Roosters on the Brain

Woke early again this morning, despite the fact that we are back in Vermillion and there are no roosters crowing us out of bed.  I might have a phantom rooster on the brain–or it might just be the measure of all that needs accomplishing in the next couple of weeks that propelled me out of bed so early.

We returned from Minnesota at about 2 yesterday afternoon, and an hour later I was out at the farm harvesting whatever vegetables ripened in my two-day absence.  There were a few lunker cukes and a few summer squash bigger than the size at which I prefer to pick them, but otherwise it wasn’t too outrageous.

After a shower and some time listening to “the boys” down at Carey’s (I will miss their Friday night shows enormously), I returned home to process about thirty pounds of tomatoes that needed saucing.  That kept me up ’til past eleven–it was good to have a friend come over and chat to keep me awake!

I tried a new cook-down technique wherein the sauce goes into the crockpot (the lid slightly askew) overnight to cook down, but at the last minute I chickened out and put it on the low setting, so it didn’t cook down much. I just couldn’t bear the thought of cleaning up massive tomato splatter in the wee morning hours.

So, now I am cooking down the sauce on the stove-top to can later on today while boxing up cherry tomatoes, bagging potatoes, and figuring what else I should bring down to the Saturday farmers market.

This latest Big Stone County trip was to look at some housing options and meet a slew of community members I’ll be working with up there, as well as to survey some of the projects that are underway already.

I’m really impressed with the groundwork that has been laid there–the community gardens and plans to build a greenhouse on the Graceville school and the openness of the community grocery store owners toward carrying local foods.

It’s got to be hard to be the owner, operator, and main employee of a little store in a little town like Clinton and have so many requests for better, fresher produce, but know that ordering a case of anything as perishable as produce will result in half of it spoiling before it sells. How can you charge a reasonable price when half will go to waste?

These hard-working people don’t have time to search all over the county for farmers to fill their produce sections–they hardly have time for an afternoon off once a week (if that).  So, solving that puzzle is one of my first priorities there.

I also met an older couple who came back to the area to care for an ailing relative and ended up building something beautiful–a garden that supplies produce to the senior citizens and assisted living facilities and also serves as a living laboratory for the school kids.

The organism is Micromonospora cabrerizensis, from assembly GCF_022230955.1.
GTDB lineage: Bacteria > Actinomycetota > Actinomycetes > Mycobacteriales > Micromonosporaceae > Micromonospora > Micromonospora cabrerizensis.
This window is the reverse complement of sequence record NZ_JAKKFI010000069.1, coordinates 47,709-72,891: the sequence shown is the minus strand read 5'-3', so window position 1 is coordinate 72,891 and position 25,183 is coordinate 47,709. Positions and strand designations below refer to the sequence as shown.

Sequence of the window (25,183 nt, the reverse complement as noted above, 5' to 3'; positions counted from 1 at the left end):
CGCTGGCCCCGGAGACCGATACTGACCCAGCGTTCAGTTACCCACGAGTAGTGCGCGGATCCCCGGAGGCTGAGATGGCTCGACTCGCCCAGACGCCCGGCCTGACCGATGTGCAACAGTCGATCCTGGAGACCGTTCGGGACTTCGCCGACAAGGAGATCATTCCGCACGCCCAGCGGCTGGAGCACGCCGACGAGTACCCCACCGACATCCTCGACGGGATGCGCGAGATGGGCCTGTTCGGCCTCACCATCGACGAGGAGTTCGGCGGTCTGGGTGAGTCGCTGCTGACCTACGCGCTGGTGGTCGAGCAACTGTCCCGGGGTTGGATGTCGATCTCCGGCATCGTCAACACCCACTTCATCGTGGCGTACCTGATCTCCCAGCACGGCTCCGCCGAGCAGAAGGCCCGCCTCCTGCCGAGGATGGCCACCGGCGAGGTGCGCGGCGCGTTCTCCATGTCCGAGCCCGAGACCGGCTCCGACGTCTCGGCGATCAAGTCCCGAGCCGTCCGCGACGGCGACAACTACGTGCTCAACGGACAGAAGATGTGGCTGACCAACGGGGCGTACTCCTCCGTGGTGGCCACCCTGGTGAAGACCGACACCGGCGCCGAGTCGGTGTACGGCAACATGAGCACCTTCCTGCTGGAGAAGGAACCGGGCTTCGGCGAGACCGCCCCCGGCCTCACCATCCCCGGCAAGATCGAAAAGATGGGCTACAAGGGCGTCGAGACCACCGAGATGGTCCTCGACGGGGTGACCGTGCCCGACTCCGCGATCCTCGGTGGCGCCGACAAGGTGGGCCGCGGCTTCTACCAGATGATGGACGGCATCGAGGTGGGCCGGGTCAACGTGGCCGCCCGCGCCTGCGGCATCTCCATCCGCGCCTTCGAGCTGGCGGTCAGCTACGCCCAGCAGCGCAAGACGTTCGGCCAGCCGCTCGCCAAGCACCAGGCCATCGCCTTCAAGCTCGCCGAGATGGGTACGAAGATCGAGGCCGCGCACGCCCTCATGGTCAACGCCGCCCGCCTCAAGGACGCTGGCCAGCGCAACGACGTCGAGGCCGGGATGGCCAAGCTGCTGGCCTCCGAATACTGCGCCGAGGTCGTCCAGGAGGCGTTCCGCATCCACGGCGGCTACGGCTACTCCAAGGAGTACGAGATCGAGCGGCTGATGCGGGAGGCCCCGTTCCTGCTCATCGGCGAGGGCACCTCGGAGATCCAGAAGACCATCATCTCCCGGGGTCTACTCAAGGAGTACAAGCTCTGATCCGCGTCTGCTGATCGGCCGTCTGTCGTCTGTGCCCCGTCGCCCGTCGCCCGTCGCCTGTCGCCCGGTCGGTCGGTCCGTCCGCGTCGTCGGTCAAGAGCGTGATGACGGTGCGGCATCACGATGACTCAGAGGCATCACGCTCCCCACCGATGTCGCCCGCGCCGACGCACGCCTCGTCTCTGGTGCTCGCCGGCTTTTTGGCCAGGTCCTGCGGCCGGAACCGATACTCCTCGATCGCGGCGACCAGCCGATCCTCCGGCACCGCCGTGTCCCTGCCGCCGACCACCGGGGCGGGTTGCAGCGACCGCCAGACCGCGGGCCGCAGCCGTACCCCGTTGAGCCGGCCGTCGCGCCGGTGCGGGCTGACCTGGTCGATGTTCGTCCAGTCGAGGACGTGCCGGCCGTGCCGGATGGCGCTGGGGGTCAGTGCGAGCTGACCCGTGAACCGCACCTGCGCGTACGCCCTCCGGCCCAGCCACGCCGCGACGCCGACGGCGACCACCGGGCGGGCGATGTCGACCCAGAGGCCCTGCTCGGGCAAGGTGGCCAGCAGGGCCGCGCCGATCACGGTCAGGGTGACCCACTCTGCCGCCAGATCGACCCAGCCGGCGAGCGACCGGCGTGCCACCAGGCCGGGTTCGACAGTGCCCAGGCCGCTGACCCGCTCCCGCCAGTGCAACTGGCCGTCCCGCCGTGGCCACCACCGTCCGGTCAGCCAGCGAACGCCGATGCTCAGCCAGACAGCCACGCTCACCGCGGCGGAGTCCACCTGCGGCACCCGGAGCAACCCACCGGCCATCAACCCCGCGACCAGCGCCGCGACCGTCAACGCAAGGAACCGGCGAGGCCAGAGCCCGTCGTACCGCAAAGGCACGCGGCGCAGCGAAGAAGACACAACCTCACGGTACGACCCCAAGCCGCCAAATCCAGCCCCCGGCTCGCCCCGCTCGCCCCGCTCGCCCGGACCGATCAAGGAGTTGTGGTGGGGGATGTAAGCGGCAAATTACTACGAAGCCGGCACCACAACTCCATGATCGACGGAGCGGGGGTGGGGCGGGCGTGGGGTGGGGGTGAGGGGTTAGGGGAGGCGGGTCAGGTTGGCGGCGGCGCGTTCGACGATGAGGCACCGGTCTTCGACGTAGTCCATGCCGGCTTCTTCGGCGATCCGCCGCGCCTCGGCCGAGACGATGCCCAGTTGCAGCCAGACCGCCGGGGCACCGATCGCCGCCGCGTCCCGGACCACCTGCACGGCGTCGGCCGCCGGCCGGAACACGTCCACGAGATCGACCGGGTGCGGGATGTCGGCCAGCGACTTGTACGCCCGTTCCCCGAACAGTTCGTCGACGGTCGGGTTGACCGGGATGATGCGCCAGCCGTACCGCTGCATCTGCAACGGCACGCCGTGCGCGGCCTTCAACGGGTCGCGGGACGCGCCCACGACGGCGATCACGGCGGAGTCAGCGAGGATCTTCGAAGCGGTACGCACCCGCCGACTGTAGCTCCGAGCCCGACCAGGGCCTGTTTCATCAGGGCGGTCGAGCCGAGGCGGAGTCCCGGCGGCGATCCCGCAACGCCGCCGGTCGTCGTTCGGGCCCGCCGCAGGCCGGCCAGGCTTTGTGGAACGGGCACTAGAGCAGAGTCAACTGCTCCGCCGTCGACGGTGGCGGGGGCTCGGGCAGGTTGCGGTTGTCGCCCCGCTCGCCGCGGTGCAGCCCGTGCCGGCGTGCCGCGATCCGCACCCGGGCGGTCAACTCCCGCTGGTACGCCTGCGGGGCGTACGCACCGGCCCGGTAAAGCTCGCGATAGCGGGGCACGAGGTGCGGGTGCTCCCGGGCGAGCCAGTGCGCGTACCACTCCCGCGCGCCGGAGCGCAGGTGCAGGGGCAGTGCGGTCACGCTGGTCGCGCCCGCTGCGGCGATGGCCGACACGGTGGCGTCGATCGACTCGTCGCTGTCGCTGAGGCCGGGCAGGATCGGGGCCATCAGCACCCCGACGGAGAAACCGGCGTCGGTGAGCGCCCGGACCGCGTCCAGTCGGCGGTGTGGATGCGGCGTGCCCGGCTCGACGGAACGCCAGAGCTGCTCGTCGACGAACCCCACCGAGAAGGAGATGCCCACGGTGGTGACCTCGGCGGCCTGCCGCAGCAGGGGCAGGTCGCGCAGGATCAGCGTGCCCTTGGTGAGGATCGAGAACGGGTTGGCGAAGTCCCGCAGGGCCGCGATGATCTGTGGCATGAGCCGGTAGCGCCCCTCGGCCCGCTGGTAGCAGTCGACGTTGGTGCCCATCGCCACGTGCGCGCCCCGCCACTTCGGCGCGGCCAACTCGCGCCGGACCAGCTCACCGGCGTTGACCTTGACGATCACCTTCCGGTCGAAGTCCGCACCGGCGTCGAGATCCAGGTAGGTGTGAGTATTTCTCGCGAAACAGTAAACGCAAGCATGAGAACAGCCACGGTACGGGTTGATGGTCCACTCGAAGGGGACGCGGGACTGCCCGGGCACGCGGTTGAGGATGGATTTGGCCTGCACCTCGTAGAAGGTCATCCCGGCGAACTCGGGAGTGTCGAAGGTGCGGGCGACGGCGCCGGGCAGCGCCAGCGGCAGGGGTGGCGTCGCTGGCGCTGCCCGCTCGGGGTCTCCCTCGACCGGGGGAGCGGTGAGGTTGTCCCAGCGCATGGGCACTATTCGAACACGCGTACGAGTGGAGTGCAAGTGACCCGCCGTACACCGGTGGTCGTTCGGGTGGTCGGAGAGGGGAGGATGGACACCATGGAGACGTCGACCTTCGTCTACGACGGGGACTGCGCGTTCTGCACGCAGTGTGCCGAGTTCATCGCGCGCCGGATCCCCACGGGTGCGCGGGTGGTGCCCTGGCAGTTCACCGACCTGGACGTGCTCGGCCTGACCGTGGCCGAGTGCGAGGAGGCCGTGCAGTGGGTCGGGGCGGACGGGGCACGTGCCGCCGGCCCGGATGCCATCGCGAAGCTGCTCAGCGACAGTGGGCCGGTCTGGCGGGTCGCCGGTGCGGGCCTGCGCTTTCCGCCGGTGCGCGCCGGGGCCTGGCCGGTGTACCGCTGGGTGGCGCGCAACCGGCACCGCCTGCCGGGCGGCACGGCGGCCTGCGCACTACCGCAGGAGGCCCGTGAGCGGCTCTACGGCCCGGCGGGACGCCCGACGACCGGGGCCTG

Bill and Carol had been talked up a lot by my main contact there in BSC, and I can see why they are a treasure in their community.  They are in the process of moving away, and I hope I can maintain even a portion of their legacy. Just spending part of an afternoon talking and touring with them was a blessing.

In Beardsley, where the little community grocery is also set up to process meat, a local organic farmer has bought the old middle school building and has filled the athletic field with sweet corn–basketball-sized cabbages bloom in the old schoolyard.

We topped off the Wednesday tour with a local foods dinner at the home of another couple who’ve been active in the local foods movement in the region–our small contribution a bottle of Valiant Vineyards wine brought up with us on the trip.

The spread of delicious dishes was definitely the main attraction–that, and the conversation around the farmhouse table about local foods and local affairs.

My phone doesn’t ring in BSC (I need to switch cell companies), so it was through e-mail that I was reminded I’d tentatively agreed to travel to Montrose, CO to speak about local foods at the Western Colorado Congress’ annual meeting in October.  I hadn’t heard anything on it in a couple of months, so it kind of slipped my brain.

They are wanting to get my travel arrangements in order and get going on their promotional materials as well, so I am checking in with my new employers about taking off during that time (which is also during the Meander–Upper Minnesota River Art Crawl).  It’s hard to figure how to be in two places at once!

I’m already feeling a bit like I’m in two places–we looked at a farmstead outside Clinton where I hope to live at least through the winter months, and I am anxiously awaiting a call to cement those plans, so I can start packing up the truck and getting this show on the road, so to speak.

In the meantime–the tomato sauce is bubbling away, and I’ve got afternoon plans to can it, and also to chop vegetables and salt them down for another canning project tomorrow–zucchini relish. I’ll spend at least a couple hours at market this morning before tackling all of that.

So, I’m filling the jars and filling the boxes, and my brain is full of details and ideas and inspiration for the new job up north.

I hope to get some images of the new homeland posted soon–I was so busy meeting people and listening and writing and thinking and asking questions on this trip that picture-taking was just not a priority.  Soon!


3 responses to this post.

  1. Posted by Mary on August 14, 2010 at 5:41 pm

    Will you continue writing this blog in your new location?

  2. Posted by flyingtomato on August 15, 2010 at 6:42 am

    I am not sure if I will or not. I’ve already claimed “Big Stone Bounty” as space for a new blog on my work up there, so I may be making the switch over from this one.

  3. Congratulations on your awesome new job, Rebecca! I look forward to hearing all about it as you get settled.

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